Our masks are there from birth. A membrane contoured to our faces. Invisible but there. It works out OK, because the wrinkled squashed-grape head of the newborn offers little evidence as to how we will be later in life. We all have such great potential, right? But so, too, begins the lie. What a precious child, everyone says! When we’re hideous. Our masks grow in probably just so we don’t scare each other to death, looking like that. Or maybe they’re for our own protection.

I think our masks are made of pure, calcified lies. The bigger, more ornate ones? Nothing to do with age. The most beautifully chiseled ones? Everything to do with money. I’m not saying we don’t need these things. They’re more than a tradition. They’re our lifeline. None of us would last long if we were true to each other all the time. I’m just saying that these things are now a part of us. It’s not a mask if you can’t take it off.

Our masks used to come off, once in a while. In an intimate moment between friends or lovers. In the comfort of close family. In an emotional outburst at work. In an enraged plea for change. I’ve read about those times. I believe they happened. Though, I’m not sure those were masks as we know them. A lot has changed since then, and we are not the same.

I always wore my mask like everyone else. “Should we maybe try taking them off,” my partner once asked.

“I don’t know,” I said. “I’m more comfortable this way”.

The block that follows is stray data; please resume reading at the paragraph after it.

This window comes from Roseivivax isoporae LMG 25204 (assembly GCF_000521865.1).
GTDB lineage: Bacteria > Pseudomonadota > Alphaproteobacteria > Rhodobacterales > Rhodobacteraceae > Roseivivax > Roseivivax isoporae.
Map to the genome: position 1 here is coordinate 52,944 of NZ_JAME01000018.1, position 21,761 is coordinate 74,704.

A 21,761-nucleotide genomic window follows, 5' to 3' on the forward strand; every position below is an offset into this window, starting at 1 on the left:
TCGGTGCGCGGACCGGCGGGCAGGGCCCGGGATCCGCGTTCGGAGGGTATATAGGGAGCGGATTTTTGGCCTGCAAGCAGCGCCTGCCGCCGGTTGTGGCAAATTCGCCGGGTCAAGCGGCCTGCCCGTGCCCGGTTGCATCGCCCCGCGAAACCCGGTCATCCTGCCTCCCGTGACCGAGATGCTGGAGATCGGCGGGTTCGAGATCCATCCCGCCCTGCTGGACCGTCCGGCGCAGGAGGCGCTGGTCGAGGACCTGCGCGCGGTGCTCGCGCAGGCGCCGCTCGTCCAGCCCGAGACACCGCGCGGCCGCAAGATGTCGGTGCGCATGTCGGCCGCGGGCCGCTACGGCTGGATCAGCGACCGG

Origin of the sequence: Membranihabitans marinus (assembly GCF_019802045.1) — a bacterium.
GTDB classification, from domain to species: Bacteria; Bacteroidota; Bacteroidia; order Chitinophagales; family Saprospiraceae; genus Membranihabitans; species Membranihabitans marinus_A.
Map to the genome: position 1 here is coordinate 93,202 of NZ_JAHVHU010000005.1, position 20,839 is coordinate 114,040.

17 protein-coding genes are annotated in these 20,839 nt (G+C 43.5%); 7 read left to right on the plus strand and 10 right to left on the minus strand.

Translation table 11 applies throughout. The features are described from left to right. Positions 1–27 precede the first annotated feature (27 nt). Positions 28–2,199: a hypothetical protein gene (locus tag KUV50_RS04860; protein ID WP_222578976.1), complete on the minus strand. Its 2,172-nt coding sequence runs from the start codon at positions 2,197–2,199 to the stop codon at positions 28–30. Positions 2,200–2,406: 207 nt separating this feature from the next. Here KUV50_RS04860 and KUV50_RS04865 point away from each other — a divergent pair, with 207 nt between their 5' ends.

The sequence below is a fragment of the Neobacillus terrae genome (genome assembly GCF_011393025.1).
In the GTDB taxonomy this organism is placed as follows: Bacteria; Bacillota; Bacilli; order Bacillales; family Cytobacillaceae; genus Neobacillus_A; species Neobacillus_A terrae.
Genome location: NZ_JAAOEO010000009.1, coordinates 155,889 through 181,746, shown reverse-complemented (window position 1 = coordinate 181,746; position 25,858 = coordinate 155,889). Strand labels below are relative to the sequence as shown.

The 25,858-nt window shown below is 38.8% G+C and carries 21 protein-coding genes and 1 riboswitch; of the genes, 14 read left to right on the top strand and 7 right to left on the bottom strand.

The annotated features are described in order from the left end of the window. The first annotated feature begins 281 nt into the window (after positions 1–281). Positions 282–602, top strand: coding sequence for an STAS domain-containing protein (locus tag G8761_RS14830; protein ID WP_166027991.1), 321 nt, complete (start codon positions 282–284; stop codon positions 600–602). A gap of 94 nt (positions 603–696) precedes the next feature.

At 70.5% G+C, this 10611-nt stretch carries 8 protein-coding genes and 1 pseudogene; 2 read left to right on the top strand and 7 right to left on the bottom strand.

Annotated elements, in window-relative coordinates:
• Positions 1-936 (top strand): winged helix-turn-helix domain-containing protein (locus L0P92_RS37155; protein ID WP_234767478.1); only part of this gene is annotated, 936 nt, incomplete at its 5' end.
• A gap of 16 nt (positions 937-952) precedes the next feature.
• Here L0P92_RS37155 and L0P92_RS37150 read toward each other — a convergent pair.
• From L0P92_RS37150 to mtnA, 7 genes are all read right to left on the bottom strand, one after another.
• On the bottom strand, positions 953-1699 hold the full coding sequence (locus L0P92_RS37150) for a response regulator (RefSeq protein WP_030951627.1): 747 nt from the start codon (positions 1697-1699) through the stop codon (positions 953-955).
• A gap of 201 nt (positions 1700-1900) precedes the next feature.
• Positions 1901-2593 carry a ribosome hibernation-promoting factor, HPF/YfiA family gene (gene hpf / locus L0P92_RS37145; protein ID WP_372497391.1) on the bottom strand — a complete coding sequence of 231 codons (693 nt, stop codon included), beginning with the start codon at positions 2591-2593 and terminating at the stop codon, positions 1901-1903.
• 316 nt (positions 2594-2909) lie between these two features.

“Same,” my partner replied. And that was that. We think about removing them sometimes, but we wouldn't dare.

Years passed. Every day, I’d look in the mirror and see the same face. I was reliable. Just as I was meant to be.

I never did forget the ugly mask I had as a kid. It was me. I grew to miss it terribly. But when I tried to reshape my mask to be more like how I remembered, it wouldn’t budge. I'd changed. I could have been anything, but this was all I could come up with. When I had the chance to be whomever I wanted, I became the same as everybody else.

My work and relationships were stable. There was nothing explicitly wrong in my life. But it didn’t matter. There came a point where I could no longer accept myself, disgust filling me whenever I looked in the mirror. So one day I took hold of my mask, felt for the bindings, and pulled, and pulled, and pulled.

What do you suppose my partner did? My employer?

You’re doing the right thing. I have no objections. But let’s not kid ourselves. These aren’t masks. We don’t pass them to our children when we die. They die with us. Even if they’re harder to burn, like teeth.